They say everything happens for a reason. People are placed in your life and every interaction we have possesses greater meaning. For Hannah Hooper, Christian Zucconi, Sean Gadd, Andrew Wessen, and Ryan Rabin—the five members of GROUPLOVE—having met at a music retreat in Greece and forming a band that is now touring the world, they’re touching the hearts of fans, and selling out venues left and right.
We had the opportunity to chat with drummer/producer Ryan Rabin and get to know what GROUPLOVE truly is and who’d have your back in a fight.
Was there a particular artist or album growing up that really inspired you to make music?
There’s so many, but the first I started loving when I was young and listening to every day was Michael Jackson. I used to turn on Bad and dance to it until my parents would dose me with sleeping pills to get me to put it down.
When you met the other members of the band how did you know you wanted to collaborate together?
We didn’t really. We kept in touch and about a year later, Hannah, Christian, and Sean came out to visit Andrew and me in Los Angeles. I was producing and recording for other artists in my little home studio. They came over and we were thinking about what to do one day, so we decided to just mess around and play some of the songs that we had heard each other play in Greece when we first met. So we said, let’s try to record something for fun.
We were just going to do one song, then it turned into two songs, and a month later we had done our first EP. It was never actually planned. I don’t think we ever thought directly, wow, we really want to collaborate together, I think it just happened naturally, which is what’s nice about it.
Is that how you approach the writing process as a band too; you just play and allow it to be organic?
Yeah. It really depends on the song. The one thing we try to do since we’re all so opinionated and different from each other musically and stylistically, is we try to make sure we’re not sticking to one formula for each song—whether it’s the way we write it or the way it came about or the way we record it or the sound—we try to be different from song to song. So, we’re not trying to be a concept album band; nothing against concept album bands, we just really like trying different things from song to song.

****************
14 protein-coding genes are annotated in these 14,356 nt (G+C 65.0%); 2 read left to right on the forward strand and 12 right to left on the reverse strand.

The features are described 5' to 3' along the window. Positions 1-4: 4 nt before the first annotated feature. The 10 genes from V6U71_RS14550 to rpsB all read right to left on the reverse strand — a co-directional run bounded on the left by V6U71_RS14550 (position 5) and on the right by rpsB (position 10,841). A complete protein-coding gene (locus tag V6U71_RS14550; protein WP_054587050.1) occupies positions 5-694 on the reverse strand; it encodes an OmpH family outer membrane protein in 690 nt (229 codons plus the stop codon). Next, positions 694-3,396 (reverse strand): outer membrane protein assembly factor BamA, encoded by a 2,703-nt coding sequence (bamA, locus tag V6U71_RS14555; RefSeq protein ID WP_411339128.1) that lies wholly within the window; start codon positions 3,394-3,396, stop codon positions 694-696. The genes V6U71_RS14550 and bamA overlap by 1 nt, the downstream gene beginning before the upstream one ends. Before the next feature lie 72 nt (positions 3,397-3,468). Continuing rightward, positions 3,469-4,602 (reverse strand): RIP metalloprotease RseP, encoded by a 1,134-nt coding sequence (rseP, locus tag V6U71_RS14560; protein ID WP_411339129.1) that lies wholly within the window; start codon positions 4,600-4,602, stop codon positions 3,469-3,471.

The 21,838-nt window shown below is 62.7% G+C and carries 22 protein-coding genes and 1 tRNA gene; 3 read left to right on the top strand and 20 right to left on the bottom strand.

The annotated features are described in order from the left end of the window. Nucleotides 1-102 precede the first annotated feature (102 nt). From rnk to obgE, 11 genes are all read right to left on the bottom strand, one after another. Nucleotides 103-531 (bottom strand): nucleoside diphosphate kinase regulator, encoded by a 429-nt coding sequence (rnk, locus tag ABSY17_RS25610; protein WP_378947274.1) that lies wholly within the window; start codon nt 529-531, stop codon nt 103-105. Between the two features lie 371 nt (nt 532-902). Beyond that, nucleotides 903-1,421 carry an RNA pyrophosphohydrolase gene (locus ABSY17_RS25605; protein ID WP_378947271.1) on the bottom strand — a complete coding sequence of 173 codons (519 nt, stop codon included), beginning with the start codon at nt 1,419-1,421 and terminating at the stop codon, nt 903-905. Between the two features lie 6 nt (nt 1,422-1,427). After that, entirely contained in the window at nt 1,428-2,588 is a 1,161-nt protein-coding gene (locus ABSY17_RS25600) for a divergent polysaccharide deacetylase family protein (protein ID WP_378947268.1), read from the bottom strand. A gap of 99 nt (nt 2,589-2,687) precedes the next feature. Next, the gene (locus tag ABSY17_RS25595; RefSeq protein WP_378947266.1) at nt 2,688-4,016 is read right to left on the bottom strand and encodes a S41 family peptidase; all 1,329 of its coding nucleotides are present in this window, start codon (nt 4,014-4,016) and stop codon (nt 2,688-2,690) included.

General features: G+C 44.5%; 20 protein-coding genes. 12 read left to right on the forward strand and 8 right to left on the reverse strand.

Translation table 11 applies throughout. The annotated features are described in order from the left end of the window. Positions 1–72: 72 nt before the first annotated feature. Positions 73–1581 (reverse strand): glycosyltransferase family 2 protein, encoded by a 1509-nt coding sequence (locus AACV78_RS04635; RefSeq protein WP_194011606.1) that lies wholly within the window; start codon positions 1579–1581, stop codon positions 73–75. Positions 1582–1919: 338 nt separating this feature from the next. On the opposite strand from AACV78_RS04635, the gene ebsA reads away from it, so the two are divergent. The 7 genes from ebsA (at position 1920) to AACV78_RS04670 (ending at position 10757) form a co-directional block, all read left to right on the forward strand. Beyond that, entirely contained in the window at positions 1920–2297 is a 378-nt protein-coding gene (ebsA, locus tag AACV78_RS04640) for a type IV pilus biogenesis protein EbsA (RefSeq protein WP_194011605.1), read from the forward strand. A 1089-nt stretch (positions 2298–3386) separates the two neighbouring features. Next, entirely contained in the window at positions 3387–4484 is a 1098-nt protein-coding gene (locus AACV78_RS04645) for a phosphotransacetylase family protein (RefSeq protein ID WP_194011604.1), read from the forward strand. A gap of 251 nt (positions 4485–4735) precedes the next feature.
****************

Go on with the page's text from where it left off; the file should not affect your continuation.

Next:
So what made you include the wolf call at the beginning of “Close Your Eyes And Count to Ten?”
Oh, haha. I think it was just something that Christian did one night. It was one of our first shows, we’d only been playing together for a short time at that point. You know, we made the EP before we did any shows. I think it was a particularly good show, and he just wanted to get some energy out, and he just howled before the song. The audience howled back, and the whole band was howling. It was a fun call and response thing. When it finally became time to put the song on the album and record it, it just happened naturally; we just knew it was a special thing and that it would be a part of it because it had happened live.
Let’s talk about the album cover. Hannah does most of the art, right?
Yeah, Hannah does all of the artwork and she’s pretty much the head art director, if you want to call it that, for all the merch, the live show—visually, she’s very much in control.
Why do you think it’s important to include personal touches like that?